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Musicians play and sing, delighting young and old with guitars, mandolins, fiddles and voices

PIONEER PHOTO: CAROL ROSEN - Dave Chapman, left, sings the Long Black Veil, while his fellow musicians play along. From the back left are Jerry Smith, Marilyn Bloch, Dean Boring and Boss.

It's one thing to listen to music on a radio or a CD, but it's entirely better to watch them in person, tapping your feet to the beat. That's what it's like listening to the Fiddlesticks, a group of mostly Molalla musicians and singers that take you back to childhood listening to your parents and even grandparents' music along with the emotions and excitement that music brings.

The Fiddlesticks is a group of four men and a woman whose history takes you back a "few" years to Molalla in the 1950s. At that time Frank Williams and Walt Hardy used to have jamming sessions in the William's basement near Mulino. The two friends and Archie Erickson continued playing through the years connecting and playing with other greater Molalla musicians. "Walt Williams played until three months before he died at 92 in 2006," said his widow Isabele Williams, who is now 94. She smiled a lot remembering the years and the jam sessions in their home.

Throughout the years area musicians would join the group including Frank Smith, who is unrelated to today's guitarist Jerry Smith remains a mainstay in the group. Others include Chris Delzer, Dorothy Wehus and Joy Smith, (who also is not related to Jerry) along with Ace Wehus who played the ukulele with a violin bow. Chapman called Dorothy "a great singer who had a solid old time singing voice."

Five people now comprise the group. These include Dave Chapman, Jerry Smith, Marilyn Bloch, Dean Boring and Steve Boss. They play once a month at the Molalla Adult Center as well as at the Manor and at various festivals including this year's Apple Fest by the library from 10 a.m. to noon. Some of the songs they played and sang include "Home Grown Tomatoes," "I still miss someone" from Johnny Cash, "Your Cheatin' Heart," "I Want to Be a Cowboy's Sweetheart," "Cherry Pink and Apple Blossom White," "The Long Black Veil" and "The Tennessee Waltz." All the songs they played had their audience tapping feet and sometimes singing along.

Jerry Smith is a retired farmer and a truck driver and used to tune pianos. He also has been with the band the longest, playing with the original members of the Fiddlesticks. He plays a mean guitar, sings and yodels.

"I started playing at age 7 and although I'm retired now I've played for 81 years," he told the Pioneer.

"He retired, but he continues to play," said Bloch.

His fellow musicians stated that he played in Nashville for several years in jam sessions.

"I was a truck driver, I drove in all 49 states, Mexico and Panama. I played in all of them," Smith said.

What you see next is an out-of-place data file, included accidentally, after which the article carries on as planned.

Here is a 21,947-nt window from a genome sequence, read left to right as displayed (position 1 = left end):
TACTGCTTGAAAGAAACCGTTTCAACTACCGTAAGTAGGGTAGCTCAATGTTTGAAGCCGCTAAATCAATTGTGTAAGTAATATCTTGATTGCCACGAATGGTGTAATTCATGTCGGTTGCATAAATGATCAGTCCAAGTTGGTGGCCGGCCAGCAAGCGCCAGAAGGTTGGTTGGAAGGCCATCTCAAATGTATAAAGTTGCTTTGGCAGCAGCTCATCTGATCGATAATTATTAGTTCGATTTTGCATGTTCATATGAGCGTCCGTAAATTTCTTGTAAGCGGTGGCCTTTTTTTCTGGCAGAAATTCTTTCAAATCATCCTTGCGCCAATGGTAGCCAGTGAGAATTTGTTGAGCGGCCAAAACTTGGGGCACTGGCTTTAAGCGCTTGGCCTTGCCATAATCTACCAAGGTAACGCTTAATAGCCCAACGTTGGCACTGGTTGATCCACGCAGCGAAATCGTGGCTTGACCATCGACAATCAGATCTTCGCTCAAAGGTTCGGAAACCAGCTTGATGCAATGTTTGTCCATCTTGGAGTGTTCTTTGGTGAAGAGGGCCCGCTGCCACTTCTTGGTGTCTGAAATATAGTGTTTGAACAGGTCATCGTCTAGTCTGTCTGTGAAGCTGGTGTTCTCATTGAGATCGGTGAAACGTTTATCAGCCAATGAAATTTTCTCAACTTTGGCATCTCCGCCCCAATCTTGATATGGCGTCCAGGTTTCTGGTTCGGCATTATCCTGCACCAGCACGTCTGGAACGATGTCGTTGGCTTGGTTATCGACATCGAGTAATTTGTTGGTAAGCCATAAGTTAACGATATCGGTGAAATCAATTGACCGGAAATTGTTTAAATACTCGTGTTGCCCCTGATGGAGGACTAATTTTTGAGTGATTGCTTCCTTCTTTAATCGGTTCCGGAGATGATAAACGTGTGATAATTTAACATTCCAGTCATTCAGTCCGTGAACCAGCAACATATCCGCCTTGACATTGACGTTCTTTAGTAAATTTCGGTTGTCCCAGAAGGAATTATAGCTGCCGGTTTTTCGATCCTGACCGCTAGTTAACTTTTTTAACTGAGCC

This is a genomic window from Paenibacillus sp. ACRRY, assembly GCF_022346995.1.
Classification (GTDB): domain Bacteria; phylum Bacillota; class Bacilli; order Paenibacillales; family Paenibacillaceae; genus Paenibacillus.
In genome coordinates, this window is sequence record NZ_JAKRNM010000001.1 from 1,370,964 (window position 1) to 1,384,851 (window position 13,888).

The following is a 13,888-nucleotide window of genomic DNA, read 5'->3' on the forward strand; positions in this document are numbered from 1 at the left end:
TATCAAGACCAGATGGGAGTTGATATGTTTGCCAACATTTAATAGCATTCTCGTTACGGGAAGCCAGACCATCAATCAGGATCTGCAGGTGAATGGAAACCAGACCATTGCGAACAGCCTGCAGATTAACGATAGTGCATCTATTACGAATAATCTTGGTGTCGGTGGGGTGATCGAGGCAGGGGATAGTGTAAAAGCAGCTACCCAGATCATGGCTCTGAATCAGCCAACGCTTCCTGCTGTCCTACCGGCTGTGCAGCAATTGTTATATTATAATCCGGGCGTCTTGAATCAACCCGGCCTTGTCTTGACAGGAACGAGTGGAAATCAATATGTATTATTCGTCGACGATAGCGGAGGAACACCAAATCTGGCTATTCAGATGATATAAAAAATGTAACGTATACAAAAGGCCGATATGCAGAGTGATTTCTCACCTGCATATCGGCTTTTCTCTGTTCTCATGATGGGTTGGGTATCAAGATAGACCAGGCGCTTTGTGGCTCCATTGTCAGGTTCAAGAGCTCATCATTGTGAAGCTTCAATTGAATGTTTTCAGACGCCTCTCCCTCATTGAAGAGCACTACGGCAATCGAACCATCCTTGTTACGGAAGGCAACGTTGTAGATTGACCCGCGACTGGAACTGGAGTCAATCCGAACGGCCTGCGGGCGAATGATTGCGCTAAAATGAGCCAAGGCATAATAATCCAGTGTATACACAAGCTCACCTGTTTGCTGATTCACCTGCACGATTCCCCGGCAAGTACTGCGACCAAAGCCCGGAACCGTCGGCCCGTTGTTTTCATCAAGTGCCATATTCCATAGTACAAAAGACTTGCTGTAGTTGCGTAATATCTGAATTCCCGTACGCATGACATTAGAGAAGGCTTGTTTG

Steve Boss sings, plays guitar and mandolin. He didn't start playing until college.

"I come from a family of natural musicians. When my mother suggested I play, I looked at band and I looked at baseball and Sports won. I was a Boy Scout and played high school sports, Boss said.

One night he met a friend in the college lounge at the art department. That friend played in the woodwind section or percussion. He taught Boss to play and the friendship has survived 66 or 67 years, Boss says. He's played ever since. Boss lives near Molalla.

Dave Chapman learned about the group through Bloch. "My wife and kids knew Marilyn through the library. I've also playing with a group called Zzymosis and has played with various bands since college."

He plays guitar and mandolin and sings. His version of the Long Black Veil actually brought tears to some of the audience. "I've always been musical," he said. Jerry Smith sold his piano tuning business to Chapman.

Bloch also appears to be a very natural musician. She plays the fiddle, which is actually different than a violin, she said. She grew up taking violin and piano lessons, played in an orchestra as well as the junior symphony, but quit for 25 years, she said.

In the 80s she began taking four fiddle lessons and began jamming with people and p laying in two blue grass bands in the 90s, Beyond the Blue and the Old Time Fiddlers Association. Bruce Fahlander invited her to play at the Manor in the minimum care unit and she connected with Frank Williams. That's how she came into the Fiddlesticks.

"Dave, John Meyer (from Grand Ronde), Bruce and I love to do a rendition of 'Love Potion Number 9,' " she laughingly said. "I also enjoy doing some of the songs my dad taught me, folk songs like 'Oh Suzanna' and the Everly Brothers 'Walk Right Back' and 'All I Have To Do is Dream.' "

Bloch recently placed fourth in the senior/senior in the 2018 Fiddler's Festival in Weiser Idaho. However she believes that her music with The Fiddlesticks is more important than singling out a person for how well they play. She also is teaches piano to some students.

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